Affiliation: NYU Abu Dhabi
Education: BSc Bogazici University; MSc Bogazici University; PhD Yale University
Research Areas: Economic Sociology; Political Sociology; Sociology of Work; Social Networks
Mustafa Yavas is a sociologist focused on economic and political sociology with strong interests in inequality, work and occupations, immigration, social movements, and theory. He uses qualitative, comparative-historical, and computational methods, including in-depth interviews, social network analysis, computational text analysis, and agent-based modeling. His previous research focused on various boundary processes in social, economic, and political settings, including status homophily in social networks, residential segregation by income, and collective identity formation in social movements.
Building on the insights from these studies, his book, White-Collar Blues: The Making of the Transnational Turkish Middle Class (under advanced contract with Columbia University Press), examines the rise of a new upper-middle class fraction in the age of globalization and its discontents with work. During the 1960s-70s’ developmentalist era, state-employed doctors, lawyers, and engineers were the role models for “making it.” However, the post-1980s neoliberal era, marked by increasing foreign direct investment and Turkey’s tighter integration into the global economy, witnessed the emergence of new hegemonic symbols of success: professional-managerial employees of transnational corporations. Focusing on their quality of work-life narratives through more than 100 in-depth interviews held in Istanbul and New York City, the book follows these professionals through the employment life course: i) selection into, ii) surviving within, and iii) opting out of corporate careers. Despite their upward mobility in Turkey and beyond through employment at world-renowned transnational corporations, many business professionals’ narratives resonate with white-collar blues: feelings of disappointment and exhaustion that emanate from demanding and unfulfilling corporate careers. Extending from the Turkish case, the book develops a theory of middle-class alienation that accounts for how middle-class investments in education and high hopes for corporate careers clash with the realities of poor work-life balance, low intrinsic satisfaction, and a lack of meaning from labor. White-Collar Blues reveals the hidden costs of sacrificing these essentials for higher pay and status by capitalizing on how the so-called “Good Jobs” can fail their occupants.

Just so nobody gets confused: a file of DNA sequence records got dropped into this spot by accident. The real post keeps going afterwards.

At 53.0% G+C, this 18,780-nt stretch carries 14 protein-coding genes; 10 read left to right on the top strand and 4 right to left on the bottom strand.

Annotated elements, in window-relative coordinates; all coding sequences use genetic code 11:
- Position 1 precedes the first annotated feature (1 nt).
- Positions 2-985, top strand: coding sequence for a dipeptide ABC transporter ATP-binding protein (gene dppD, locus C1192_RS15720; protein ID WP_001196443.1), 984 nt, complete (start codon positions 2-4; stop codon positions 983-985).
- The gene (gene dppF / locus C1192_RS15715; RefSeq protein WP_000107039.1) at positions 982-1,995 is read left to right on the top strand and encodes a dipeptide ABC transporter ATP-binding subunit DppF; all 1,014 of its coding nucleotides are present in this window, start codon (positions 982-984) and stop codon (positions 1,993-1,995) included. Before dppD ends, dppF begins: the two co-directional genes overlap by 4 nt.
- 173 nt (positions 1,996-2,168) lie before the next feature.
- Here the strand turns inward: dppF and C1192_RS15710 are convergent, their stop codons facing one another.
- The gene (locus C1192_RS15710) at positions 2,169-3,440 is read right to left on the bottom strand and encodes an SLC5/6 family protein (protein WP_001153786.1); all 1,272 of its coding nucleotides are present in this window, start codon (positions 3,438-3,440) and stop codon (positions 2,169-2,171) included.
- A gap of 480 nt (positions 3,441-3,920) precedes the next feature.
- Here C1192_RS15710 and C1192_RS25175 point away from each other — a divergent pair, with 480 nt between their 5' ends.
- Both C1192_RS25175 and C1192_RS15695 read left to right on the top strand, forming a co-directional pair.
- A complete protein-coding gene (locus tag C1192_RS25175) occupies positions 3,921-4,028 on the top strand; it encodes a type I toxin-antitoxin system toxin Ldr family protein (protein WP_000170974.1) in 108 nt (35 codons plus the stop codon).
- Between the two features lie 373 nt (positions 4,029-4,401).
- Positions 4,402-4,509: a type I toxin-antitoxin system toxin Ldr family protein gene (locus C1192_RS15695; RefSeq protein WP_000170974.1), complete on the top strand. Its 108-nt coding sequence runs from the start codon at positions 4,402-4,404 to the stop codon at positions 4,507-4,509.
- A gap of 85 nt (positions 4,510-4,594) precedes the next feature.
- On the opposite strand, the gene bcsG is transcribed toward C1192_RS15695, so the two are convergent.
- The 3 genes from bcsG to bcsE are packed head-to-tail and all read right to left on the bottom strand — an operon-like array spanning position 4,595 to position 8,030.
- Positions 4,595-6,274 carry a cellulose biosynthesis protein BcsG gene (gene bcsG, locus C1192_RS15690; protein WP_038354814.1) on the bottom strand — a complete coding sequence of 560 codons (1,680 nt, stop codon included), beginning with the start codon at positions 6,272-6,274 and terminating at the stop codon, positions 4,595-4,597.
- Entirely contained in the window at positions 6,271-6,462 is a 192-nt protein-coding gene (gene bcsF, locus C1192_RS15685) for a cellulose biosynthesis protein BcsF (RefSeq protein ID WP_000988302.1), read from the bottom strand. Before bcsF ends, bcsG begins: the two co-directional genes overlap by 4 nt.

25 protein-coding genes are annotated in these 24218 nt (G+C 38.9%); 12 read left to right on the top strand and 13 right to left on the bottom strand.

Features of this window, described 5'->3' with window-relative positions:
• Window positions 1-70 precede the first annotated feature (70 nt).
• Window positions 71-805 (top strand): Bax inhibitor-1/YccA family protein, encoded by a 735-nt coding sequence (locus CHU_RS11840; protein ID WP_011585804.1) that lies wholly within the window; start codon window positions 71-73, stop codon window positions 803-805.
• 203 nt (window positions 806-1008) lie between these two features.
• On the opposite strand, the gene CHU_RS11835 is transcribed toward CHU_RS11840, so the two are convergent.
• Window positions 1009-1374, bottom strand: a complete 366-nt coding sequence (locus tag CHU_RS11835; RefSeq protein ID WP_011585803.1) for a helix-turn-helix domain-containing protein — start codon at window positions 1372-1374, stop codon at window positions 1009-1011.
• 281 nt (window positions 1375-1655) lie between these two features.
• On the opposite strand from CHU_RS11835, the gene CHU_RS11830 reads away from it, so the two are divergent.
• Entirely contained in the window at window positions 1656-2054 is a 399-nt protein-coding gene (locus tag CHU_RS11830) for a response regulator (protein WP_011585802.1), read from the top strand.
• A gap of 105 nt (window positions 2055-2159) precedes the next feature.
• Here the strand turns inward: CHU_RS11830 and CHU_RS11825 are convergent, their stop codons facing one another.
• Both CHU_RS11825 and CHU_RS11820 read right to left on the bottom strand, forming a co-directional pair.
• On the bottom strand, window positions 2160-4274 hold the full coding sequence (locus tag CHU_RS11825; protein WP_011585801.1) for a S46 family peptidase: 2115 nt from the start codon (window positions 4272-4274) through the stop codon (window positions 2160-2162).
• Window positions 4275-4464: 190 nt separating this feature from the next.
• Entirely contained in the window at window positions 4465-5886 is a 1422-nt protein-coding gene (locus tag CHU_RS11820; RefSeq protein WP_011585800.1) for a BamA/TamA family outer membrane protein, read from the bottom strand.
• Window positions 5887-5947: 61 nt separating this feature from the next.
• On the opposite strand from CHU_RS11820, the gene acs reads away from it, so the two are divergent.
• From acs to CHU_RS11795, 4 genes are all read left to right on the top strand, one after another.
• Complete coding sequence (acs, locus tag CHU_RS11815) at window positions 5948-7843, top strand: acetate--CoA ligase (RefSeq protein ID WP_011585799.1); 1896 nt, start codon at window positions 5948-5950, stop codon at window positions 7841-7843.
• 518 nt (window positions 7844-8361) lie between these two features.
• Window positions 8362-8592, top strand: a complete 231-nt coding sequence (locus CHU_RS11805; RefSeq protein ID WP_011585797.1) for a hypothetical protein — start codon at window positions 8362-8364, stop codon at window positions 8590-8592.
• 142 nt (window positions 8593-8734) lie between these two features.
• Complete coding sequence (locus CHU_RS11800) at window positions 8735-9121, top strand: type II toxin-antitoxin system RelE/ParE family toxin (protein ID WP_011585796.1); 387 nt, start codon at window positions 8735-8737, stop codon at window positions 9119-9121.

His other current major project aims to map the field of political opinion in contemporary Turkey and its change over time. This study focuses on the role of media in the rise of authoritarianism by combining computational text analysis with social networks.
Mustafa received his BSc and MSc in Industrial Engineering from Bogazici University and briefly worked as an engineer before starting his PhD in Sociology at Yale University.